A grandfather-of-seven died days after pleading with hospital staff to give him methadone as he felt he was having withdrawal symptoms.
Barry Chevin was taken to A&E after developing shortness of breath, a fever and a leg infection.
An inquest heard the 53-year-old – described as a ‘lovable rogue’ by his family – had been using drugs for most of his adult life. He had been on a methadone programme, but his prescription had been halted as he’d missed an appointment.
Just hours before the ambulance was called, Barry had injected heroin.
In a statement, his daughter Tonya Chevin said the family went to Royal Stoke University Hospital to see him.
“We thought he was showing signs of drug withdrawal. At this stage, he was begging for help, asking for methadone,” she added.
She recalled how he was clammy and he looked like he was foaming at the mouth.
Staff assessed Barry and deemed it wasn’t necessary to provide medical treatment for the apparent withdrawal symptoms.
But he was treated for pneumonia using antibiotics.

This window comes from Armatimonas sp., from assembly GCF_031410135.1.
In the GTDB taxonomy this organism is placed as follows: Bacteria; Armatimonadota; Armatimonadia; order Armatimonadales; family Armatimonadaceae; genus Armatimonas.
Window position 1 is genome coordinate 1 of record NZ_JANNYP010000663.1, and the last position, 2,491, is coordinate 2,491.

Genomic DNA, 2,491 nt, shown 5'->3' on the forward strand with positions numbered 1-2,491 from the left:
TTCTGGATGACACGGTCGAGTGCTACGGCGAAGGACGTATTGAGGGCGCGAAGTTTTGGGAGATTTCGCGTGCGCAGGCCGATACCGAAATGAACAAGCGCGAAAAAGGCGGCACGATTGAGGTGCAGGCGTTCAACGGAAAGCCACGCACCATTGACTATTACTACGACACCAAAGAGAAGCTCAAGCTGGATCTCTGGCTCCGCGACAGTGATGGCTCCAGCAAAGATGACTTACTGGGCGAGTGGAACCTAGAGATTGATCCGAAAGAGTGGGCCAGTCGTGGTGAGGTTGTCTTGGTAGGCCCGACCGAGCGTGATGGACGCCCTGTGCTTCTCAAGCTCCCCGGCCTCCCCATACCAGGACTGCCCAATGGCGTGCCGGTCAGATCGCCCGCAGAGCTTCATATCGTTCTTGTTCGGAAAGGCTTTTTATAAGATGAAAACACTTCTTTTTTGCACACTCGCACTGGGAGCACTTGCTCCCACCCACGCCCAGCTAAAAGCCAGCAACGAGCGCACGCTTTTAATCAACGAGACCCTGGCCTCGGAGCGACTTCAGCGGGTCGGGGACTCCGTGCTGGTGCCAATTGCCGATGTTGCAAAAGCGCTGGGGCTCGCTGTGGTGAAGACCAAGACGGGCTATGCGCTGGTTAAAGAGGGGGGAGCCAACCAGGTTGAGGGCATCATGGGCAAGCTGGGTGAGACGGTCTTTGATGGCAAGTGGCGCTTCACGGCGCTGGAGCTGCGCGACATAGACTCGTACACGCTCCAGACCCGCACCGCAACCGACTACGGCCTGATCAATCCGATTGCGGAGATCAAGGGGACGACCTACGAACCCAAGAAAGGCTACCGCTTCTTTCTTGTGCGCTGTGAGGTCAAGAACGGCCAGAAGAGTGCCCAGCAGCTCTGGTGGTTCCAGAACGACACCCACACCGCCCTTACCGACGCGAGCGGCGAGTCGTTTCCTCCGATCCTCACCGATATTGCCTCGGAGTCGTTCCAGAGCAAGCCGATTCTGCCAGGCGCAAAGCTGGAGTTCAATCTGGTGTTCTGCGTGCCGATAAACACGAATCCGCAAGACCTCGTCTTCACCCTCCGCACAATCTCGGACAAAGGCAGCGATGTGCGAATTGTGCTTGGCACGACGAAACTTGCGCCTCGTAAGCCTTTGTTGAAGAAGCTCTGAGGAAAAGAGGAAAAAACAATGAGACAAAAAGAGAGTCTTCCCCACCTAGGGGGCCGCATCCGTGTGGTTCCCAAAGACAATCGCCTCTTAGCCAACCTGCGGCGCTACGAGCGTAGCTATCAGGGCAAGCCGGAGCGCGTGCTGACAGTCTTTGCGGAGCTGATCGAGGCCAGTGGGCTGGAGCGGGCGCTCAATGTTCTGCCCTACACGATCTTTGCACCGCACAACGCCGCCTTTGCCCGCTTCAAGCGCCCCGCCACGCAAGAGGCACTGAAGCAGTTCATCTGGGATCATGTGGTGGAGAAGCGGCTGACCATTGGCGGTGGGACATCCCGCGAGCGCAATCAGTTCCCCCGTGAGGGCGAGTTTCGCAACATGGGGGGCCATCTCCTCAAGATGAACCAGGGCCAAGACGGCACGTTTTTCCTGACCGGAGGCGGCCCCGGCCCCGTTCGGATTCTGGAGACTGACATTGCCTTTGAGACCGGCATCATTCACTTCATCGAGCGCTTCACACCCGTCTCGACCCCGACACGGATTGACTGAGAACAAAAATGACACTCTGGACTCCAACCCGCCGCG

It transpired that he was also suffering from septic shock and infective endocarditis – a condition that affects the heart valves.
He was taken to the critical care unit, but died on January 11.
The former labourer, who was from Sneyd Green but had no fixed address at the time of his death, had been on life support.
Dr Elizabeth Holt, a consultant at Royal Stoke, said: “He did not die due to withdrawal of drugs.”
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But his history of using drugs had placed a strain on his heart and contributed to the chain of events.
His cause of death was put down to multi-organ failure, infective endocarditis and intravenous drug use.
Dr Holt said: “It’s highly unlikely that any medical treatment would have altered the outcome.”
Speaking at the inquest, his mum Pat said: “Barry was a long-time drug addict. But he loved his family. He was a lovable rogue.
“The drug was too strong. That’s what took him. I tried to help him. Everybody tried to help him. But it was too powerful.”
North Staffordshire area coroner Emma Serrano recorded a narrative conclusion, saying the infective endocarditis led to the multi-organ failure, which was exacerbated by the use of heroin.